Travelling down seven tracks, an estimated 220 participants from Latin America and the Caribbean take the fast-road to picking up essential tech skills that promise to make it easier for the region to communicate with less hiccups, and help build the much-needed not-for-profit networks and content-sharing links that serves the people of this continent.
Wireless Technologies for Development has just got a new focus online — and that too in the planet’s third most widely spoken language, Spanish — with the launch of an information portal, WiLAC, that focuses exclusively on this theme. It is designed to support individuals, organisations, municipalities and businesses currently implementing community wireless connectivity projects, or those about to launch on this road.
The belief that technology is gender-neutral is still rife. At Rio’s recent regional World Summit on the Information Society meet, this point was driven home once more. Representatives of international organisations, financing institutions, and government representatives too simply overlook gender concerns in ICTs (information and communication technologies).
APC’s member in Uruguay ITeM has been participating in the World Summit on the Information Society through its WSISPapers project it has developed. This project grew from the realization that in WSIS’s first phase, many Southern government delegates faced severe roadblocks in negotiating effectively. They found grappling with certain information and communication technology issues a puzzle, largely due to the lack of specific information resources to support their positions. The WSISPapers project is supported by IDRC’s research initiative PanAmericas.
Magaly Pazello is the only Brazilian feminist who is been active in the World Summit on the Information Society (WSIS) process since its inception. A member of the WSIS Gender Caucus, she is also a member of of the DAWN network (Development Alternatives with Women for a New Era). In the Latin America and the Caribbean Regional Preparatory Conference, held in June 2005 in Rio de Janeiro, Graciela Selaimen interviewed Magaly Pazello, speaking about the participation of Latin American women in the WSIS process, urgency to address the gender perspective in the information society, her expectations about the Tunis WSIS Summit and other themes.
No participation of civil society as observers in the governmental delegations’ meetings; no gender working group in the final regional action plan for the information society (ELac 2007); almost no women, black people or indigenous people as panelists. Although the Rio WSIS Regional Meeting opened two slots for civil society statements in the plenary and produced documents which were fairly positively received by NGOs and social movements, there was a step back regarding women’s participation in the regional action plan.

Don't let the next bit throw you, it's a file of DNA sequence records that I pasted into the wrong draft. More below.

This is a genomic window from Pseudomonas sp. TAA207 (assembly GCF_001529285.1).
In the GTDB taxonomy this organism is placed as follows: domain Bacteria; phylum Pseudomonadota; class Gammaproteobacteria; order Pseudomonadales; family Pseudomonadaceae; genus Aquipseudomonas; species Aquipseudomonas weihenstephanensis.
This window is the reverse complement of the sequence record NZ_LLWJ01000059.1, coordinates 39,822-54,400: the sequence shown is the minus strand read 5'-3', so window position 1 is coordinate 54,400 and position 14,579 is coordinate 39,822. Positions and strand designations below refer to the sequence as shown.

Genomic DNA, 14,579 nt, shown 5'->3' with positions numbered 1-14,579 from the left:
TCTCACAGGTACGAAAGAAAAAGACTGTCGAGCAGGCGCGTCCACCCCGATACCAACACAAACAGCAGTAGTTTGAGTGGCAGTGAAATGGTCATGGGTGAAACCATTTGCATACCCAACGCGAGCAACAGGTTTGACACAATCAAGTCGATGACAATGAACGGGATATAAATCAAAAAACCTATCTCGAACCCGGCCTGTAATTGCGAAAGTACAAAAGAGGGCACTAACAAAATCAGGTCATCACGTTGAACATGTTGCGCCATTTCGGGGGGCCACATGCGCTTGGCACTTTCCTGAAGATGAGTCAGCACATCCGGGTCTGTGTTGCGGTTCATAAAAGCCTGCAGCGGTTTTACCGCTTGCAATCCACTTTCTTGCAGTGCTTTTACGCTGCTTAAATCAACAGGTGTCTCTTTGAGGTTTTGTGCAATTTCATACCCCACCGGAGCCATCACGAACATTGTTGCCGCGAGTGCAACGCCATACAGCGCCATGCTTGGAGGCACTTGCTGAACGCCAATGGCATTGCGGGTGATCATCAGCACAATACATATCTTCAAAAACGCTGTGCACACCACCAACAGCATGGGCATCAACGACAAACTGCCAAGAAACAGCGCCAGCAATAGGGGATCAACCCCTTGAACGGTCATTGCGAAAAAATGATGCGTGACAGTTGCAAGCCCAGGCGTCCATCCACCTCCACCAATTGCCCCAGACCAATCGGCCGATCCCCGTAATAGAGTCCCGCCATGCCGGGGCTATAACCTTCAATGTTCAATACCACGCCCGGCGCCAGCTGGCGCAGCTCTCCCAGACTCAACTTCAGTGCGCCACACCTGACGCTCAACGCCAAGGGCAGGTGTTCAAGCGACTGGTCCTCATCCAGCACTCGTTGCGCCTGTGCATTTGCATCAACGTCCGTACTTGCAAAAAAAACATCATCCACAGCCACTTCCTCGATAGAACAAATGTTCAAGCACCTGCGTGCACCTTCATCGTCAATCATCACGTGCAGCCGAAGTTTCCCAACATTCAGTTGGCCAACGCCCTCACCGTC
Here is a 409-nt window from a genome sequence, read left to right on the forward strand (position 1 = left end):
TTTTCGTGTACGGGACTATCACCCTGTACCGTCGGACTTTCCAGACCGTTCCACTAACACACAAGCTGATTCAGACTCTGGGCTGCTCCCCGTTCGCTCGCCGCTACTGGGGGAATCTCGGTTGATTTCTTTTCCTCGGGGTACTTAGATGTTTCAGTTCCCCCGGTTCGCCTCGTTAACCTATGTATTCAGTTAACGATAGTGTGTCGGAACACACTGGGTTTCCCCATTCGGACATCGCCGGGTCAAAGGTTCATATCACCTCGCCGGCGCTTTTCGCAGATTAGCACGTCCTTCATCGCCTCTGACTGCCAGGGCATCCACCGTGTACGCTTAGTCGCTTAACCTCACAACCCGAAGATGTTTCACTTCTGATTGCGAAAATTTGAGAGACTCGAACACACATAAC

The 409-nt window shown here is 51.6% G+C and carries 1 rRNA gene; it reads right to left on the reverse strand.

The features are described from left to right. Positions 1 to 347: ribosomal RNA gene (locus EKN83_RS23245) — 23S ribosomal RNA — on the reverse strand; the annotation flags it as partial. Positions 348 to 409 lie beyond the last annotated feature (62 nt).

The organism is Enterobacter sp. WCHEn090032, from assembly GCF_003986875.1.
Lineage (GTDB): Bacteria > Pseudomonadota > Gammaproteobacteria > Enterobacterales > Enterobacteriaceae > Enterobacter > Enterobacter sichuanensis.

When I was a trainer at a media and gender workshop in 2002, the only male participant there confessed, “Our organisation is not prioritising gender actually. We are more concerned about other issues – issues which are political”. This statement reveals much about the stand that most media institutions take on gender.
Issues highlighted in the latest Chakula newsletter, dated July 2005 focus on the World Intellectual Property Organisation and its ‘Development Agenda’. Chakula traces the background to calls for reforms at WIPO, outlines the key issues of the proposal for the establishment of a ‘‘Development Agenda’’ for the organisation, and the developments so far after a series of meetings this year. Chakula is the Swahili word for ‘food’. This Africa Policy Monitor newsletter got its name to reflect its intended nature as a "form of nourishment" for organizations working in the field of ICTs for development in Africa.
What happens when popular media takes on the political class? In Thailand, it resulted in a $10 million civil suit, and a criminal libel suit, slapped on the young lady-campaigner who leads that country’s campaign for popular media reform. You can add your voice to an online campaign gaining momentum and drawing support from some prominent global campaigners.
APC member Ungana-Afrika — also part of the eRider network — is using and promoting the recently-out eRider starter kit. Executive director Toni Eliasz points to this resource that has been created by Teresa Crawford and the Tactical Technology Collective with the support of the global eRider community,. The starter kit is designed to help organizations understand, design, implement, maintain and sustain an eRider project or program. It’s focus is on "NGO-centered technology".